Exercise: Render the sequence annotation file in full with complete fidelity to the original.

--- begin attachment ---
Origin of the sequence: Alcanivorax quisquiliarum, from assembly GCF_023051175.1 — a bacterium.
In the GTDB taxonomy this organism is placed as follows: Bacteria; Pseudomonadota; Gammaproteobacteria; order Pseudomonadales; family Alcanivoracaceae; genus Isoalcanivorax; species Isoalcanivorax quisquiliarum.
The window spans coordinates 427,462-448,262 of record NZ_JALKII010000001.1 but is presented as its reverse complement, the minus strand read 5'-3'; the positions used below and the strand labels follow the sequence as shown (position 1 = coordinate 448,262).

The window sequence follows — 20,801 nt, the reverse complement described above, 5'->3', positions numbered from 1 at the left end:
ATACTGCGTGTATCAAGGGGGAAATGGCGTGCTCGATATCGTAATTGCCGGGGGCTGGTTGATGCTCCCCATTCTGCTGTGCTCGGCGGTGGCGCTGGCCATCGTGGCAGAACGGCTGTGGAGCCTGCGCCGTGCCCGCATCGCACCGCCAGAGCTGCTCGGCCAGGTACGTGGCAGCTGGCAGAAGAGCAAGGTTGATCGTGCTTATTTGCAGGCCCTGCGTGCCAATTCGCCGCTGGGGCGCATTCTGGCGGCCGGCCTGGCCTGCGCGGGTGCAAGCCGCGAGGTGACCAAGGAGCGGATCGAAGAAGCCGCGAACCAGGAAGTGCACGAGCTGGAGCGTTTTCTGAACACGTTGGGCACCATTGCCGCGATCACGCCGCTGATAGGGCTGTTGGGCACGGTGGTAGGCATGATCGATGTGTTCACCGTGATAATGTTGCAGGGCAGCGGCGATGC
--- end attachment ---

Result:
Origin of the sequence: Alcanivorax quisquiliarum, from assembly GCF_023051175.1 — a bacterium.
In the GTDB taxonomy this organism is placed as follows: Bacteria; Pseudomonadota; Gammaproteobacteria; order Pseudomonadales; family Alcanivoracaceae; genus Isoalcanivorax; species Isoalcanivorax quisquiliarum.
The window spans coordinates 427,462-448,262 of record NZ_JALKII010000001.1 but is presented as its reverse complement, the minus strand read 5'-3'; the positions used below and the strand labels follow the sequence as shown (position 1 = coordinate 448,262).

The window sequence follows — 20,801 nt, the reverse complement described above, 5'->3', positions numbered from 1 at the left end:
ATACTGCGTGTATCAAGGGGGAAATGGCGTGCTCGATATCGTAATTGCCGGGGGCTGGTTGATGCTCCCCATTCTGCTGTGCTCGGCGGTGGCGCTGGCCATCGTGGCAGAACGGCTGTGGAGCCTGCGCCGTGCCCGCATCGCACCGCCAGAGCTGCTCGGCCAGGTACGTGGCAGCTGGCAGAAGAGCAAGGTTGATCGTGCTTATTTGCAGGCCCTGCGTGCCAATTCGCCGCTGGGGCGCATTCTGGCGGCCGGCCTGGCCTGCGCGGGTGCAAGCCGCGAGGTGACCAAGGAGCGGATCGAAGAAGCCGCGAACCAGGAAGTGCACGAGCTGGAGCGTTTTCTGAACACGTTGGGCACCATTGCCGCGATCACGCCGCTGATAGGGCTGTTGGGCACGGTGGTAGGCATGATCGATGTGTTCACCGTGATAATGTTGCAGGGCAGCGGCGATGC